My opponent doesn't have a plan for higher education. He doesn't have a plan for homeownership. He was asked, what should we do about the housing crisis. He says, well, we'll just let foreclosures bottom out. That's not a plan. What I've said is let's help all families take advantage of historically low rates, refinance your homes, get an extra $3,000 a year, which you will then spend and will make the economy stronger and the housing market stronger. That's a choice in this election: doing nothing or putting $3,000 in your pocket.
I'm running because I believe nobody in America should go broke because they get sick. Mr. Romney says he wants to repeal Obamacare.
Audience members. Boo!
The President. Let me tell you, I'll work with anybody to keep improving our health care system. But the Supreme Court has spoken. Six-and-a-half million young people are able to stay on their parents' plans now. Seniors are getting discounts on their prescription drugs. Insurance companies can't prevent you from getting health insurance if you've got a preexisting condition. Folks are getting free preventive care.
I think it was the right thing to do. We're not going backwards, we're going forwards. That's the choice in this election.
We're not going back to "don't ask, don't tell." Everybody should be able to serve the country they love. That's a choice in this election. Helping out the "DREAM Act" kids, that was the right thing to do. We're not going backwards, we're going forwards. That's a choice in this election.
All these things tie together. Because my vision is one in which—whether we're talking about housing or education or rebuilding America—the idea is you've got to show individual initiative. Government can't solve all your problems. Government can't help folks who won't help themselves. But there are things we can do to make sure that everybody has got a chance, everybody has got opportunity. If everybody is willing to work hard, they've got those rungs on the ladder to have a secure middle class life.
That's the promise our parents passed down to us. That's why I'm standing here today, because somebody helped me along the way. That's the promise I want to pass on to the next generation. That's why I'm running for another term as President of the United States of America.
Audience members. Four more years! Four more years! Four more years!
The President. Now, over the next 3 months, the other side will spend more money than we've ever seen on ads that tell you the same thing we've been hearing for 4 years now, which is the economy is not good enough and it's Obama's fault. Basically, they should just have one commercial and they can just run it over and over again, because they don't say anything new. [Laughter]
And the reason that's their argument is because they don't have a plan, and the plan they've got they can't sell. So they will do their best, like they've been trying to do for the last 3 years, to just run me down. The problem is they don't have a plan to create jobs. They don't have a plan to strengthen the economy. And they don't have a plan to revive the middle class. And I do. But in order to implement that plan, I'm going to have to have your help.
This election is going to be close. Colorado is going to be close. So I've got to make sure your friends are registered. I've got to make sure you're registered. In Colorado, you can register online. So you got to go to gottaregister.com; that's "gotta," g-o-t-t-a. [Laughter]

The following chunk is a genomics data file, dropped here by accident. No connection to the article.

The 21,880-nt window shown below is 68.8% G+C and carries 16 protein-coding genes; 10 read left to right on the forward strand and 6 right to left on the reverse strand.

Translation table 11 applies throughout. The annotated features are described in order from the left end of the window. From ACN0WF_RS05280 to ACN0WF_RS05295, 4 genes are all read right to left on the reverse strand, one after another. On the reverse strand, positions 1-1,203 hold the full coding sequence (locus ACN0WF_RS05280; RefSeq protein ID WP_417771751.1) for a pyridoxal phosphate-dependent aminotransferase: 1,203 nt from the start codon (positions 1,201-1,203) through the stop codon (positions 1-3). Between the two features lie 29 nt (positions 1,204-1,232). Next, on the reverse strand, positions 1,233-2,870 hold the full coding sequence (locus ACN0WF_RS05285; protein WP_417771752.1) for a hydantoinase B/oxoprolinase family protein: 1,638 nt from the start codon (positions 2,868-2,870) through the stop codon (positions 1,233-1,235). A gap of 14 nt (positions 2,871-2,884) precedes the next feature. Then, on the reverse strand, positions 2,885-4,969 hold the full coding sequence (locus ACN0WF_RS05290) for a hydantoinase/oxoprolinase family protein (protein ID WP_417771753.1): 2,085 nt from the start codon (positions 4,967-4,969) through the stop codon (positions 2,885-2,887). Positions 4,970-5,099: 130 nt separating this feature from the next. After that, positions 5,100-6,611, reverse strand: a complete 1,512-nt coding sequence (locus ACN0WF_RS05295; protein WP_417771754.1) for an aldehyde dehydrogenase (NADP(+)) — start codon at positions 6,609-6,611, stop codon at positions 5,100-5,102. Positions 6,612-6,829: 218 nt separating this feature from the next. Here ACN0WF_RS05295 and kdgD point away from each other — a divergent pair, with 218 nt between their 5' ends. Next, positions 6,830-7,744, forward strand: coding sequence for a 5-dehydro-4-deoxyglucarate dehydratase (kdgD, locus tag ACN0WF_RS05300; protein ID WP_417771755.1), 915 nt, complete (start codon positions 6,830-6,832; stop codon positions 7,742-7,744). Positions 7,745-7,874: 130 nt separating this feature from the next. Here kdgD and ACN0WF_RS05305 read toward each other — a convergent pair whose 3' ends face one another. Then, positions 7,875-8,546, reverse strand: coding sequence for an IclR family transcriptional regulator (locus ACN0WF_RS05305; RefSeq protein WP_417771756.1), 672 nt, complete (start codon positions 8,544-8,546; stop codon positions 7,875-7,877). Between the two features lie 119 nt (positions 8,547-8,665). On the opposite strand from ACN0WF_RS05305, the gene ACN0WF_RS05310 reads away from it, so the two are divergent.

But we're going to have to work hard. Here is the good news. Here is the good news. I've been outspent before. I've been counted out before. But you know what we learned in 2008? When the American people decide that they want to see change, they make it happen. When the American people come together and focus on those values that have made us strong, they cut through all the nonsense. It doesn't matter how much the other side spends, change happens.
Colorado, we've come too far to turn back now. We've got too many good jobs we still have to create. We've got too many teachers we've got to hire. We've got too many schools we've got to rebuild, too many students we want to send to college. We've got too much homegrown energy we still have to generate, too many troops we've still got to bring home. We've got too many doors of opportunity we still have to open up for everybody who is willing to work hard and walk through those doors.
That's what's at stake right now. That's why I'm running. That's why I need your help. In 2008, I said to you I am not a perfect man and I won't be a perfect President. But I promised you that I would spend every single day fighting as hard as I knew how for you. And I have kept that promise. Because I still believe in you. And, Colorado, if you still believe in me, if you're willing to work with me and stand with me and knock on doors with me and make phone calls with me, we will win Colorado, and we will win this election. And we will finish what we started. And we will remind the world why America is the greatest nation on Earth.
God bless you, and God bless the United States of America.
Note: The President spoke at 1:58 p.m. on the Cutler Quad at Colorado College. In his remarks, he referred to Christy Howard, teacher, Taylor Elementary School; and Republican Presidential candidate former Gov. W. Mitt Romney of Massachusetts.
Barack Obama, Remarks at a Campaign Rally in Colorado Springs, Colorado Online by Gerhard Peters and John T. Woolley, The American Presidency Project https://www.presidency.ucsb.edu/node/302164